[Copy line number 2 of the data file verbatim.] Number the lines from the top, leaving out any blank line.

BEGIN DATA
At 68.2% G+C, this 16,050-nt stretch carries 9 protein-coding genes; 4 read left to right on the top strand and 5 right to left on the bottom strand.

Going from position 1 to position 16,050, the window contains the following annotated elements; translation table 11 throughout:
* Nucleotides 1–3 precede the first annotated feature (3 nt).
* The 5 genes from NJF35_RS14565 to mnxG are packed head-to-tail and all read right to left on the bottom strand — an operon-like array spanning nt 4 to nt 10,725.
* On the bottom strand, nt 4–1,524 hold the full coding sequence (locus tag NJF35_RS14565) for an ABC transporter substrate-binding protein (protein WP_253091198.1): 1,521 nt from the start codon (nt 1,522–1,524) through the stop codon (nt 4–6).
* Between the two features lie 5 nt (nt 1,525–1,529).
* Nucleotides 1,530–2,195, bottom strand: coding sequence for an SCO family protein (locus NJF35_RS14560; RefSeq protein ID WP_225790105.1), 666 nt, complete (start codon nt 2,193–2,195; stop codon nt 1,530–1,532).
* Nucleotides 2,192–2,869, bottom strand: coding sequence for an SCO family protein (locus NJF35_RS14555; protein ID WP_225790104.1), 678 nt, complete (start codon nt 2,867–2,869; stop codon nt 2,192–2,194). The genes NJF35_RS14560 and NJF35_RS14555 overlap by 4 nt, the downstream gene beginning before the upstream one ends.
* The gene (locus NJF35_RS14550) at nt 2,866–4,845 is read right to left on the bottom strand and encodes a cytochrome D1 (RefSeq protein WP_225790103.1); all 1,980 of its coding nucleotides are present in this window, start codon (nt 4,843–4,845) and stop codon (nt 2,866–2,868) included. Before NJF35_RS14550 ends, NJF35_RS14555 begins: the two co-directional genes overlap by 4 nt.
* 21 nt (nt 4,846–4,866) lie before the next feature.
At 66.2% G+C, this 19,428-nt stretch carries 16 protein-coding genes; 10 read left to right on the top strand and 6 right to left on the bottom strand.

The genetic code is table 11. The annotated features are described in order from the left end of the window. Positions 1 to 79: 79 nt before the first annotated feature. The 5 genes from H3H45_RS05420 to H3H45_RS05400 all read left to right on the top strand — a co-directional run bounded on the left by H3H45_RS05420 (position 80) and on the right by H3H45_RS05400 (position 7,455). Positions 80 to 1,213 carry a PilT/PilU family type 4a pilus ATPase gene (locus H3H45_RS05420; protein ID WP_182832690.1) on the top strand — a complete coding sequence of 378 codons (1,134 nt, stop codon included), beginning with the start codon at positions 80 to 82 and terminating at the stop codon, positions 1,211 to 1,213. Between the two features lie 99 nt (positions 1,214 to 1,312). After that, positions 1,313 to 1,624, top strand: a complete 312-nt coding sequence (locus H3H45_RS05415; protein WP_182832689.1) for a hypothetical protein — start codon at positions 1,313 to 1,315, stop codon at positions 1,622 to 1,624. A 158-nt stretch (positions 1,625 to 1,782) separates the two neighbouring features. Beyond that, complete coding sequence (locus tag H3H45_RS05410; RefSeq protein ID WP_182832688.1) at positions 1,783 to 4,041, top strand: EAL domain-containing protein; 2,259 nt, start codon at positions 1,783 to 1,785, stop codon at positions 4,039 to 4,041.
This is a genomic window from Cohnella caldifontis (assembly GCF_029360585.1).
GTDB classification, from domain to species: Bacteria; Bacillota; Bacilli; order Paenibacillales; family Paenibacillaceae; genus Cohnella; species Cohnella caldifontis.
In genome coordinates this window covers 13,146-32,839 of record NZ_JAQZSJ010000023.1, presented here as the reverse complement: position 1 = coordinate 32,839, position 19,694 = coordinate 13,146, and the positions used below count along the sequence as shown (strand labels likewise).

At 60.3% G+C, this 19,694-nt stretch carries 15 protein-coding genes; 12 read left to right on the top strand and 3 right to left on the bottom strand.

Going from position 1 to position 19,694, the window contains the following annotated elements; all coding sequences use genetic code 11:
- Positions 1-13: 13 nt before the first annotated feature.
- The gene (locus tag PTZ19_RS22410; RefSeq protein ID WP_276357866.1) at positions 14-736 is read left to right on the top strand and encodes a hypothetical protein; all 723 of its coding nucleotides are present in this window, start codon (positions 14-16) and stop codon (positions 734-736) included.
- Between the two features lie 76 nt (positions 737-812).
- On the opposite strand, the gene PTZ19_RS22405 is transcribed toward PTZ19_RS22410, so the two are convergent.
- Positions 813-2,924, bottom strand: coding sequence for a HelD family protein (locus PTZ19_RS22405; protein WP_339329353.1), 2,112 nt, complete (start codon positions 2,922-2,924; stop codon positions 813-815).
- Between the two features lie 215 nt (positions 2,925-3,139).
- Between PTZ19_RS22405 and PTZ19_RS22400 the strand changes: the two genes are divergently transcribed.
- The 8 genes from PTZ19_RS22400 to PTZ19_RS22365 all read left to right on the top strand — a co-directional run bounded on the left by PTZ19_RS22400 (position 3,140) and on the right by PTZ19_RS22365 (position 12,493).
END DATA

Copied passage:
Going from position 1 to position 16,050, the window contains the following annotated elements; translation table 11 throughout: